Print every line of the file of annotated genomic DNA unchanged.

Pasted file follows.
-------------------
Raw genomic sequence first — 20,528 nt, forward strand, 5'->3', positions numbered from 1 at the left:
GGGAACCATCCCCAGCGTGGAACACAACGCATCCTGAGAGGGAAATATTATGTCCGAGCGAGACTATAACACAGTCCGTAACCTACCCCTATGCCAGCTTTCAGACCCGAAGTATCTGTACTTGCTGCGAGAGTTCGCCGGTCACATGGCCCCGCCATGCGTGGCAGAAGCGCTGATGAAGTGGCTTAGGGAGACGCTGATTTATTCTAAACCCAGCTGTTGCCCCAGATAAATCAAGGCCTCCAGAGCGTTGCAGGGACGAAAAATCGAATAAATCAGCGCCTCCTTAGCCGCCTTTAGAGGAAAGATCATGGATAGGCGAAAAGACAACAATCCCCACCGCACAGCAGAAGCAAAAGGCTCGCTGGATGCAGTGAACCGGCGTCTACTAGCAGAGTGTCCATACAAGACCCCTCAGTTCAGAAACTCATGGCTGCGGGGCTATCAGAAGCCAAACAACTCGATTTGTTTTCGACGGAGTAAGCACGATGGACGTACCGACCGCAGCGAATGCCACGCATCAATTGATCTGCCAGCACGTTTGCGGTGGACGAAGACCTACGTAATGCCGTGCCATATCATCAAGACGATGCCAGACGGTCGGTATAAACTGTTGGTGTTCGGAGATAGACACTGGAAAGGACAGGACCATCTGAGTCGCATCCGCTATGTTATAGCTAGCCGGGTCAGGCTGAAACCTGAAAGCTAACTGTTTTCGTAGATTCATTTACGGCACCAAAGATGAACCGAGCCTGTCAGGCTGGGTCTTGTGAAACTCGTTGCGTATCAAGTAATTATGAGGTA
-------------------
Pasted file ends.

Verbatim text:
Raw genomic sequence first — 20,528 nt, forward strand, 5'->3', positions numbered from 1 at the left:
GGGAACCATCCCCAGCGTGGAACACAACGCATCCTGAGAGGGAAATATTATGTCCGAGCGAGACTATAACACAGTCCGTAACCTACCCCTATGCCAGCTTTCAGACCCGAAGTATCTGTACTTGCTGCGAGAGTTCGCCGGTCACATGGCCCCGCCATGCGTGGCAGAAGCGCTGATGAAGTGGCTTAGGGAGACGCTGATTTATTCTAAACCCAGCTGTTGCCCCAGATAAATCAAGGCCTCCAGAGCGTTGCAGGGACGAAAAATCGAATAAATCAGCGCCTCCTTAGCCGCCTTTAGAGGAAAGATCATGGATAGGCGAAAAGACAACAATCCCCACCGCACAGCAGAAGCAAAAGGCTCGCTGGATGCAGTGAACCGGCGTCTACTAGCAGAGTGTCCATACAAGACCCCTCAGTTCAGAAACTCATGGCTGCGGGGCTATCAGAAGCCAAACAACTCGATTTGTTTTCGACGGAGTAAGCACGATGGACGTACCGACCGCAGCGAATGCCACGCATCAATTGATCTGCCAGCACGTTTGCGGTGGACGAAGACCTACGTAATGCCGTGCCATATCATCAAGACGATGCCAGACGGTCGGTATAAACTGTTGGTGTTCGGAGATAGACACTGGAAAGGACAGGACCATCTGAGTCGCATCCGCTATGTTATAGCTAGCCGGGTCAGGCTGAAACCTGAAAGCTAACTGTTTTCGTAGATTCATTTACGGCACCAAAGATGAACCGAGCCTGTCAGGCTGGGTCTTGTGAAACTCGTTGCGTATCAAGTAATTATGAGGTA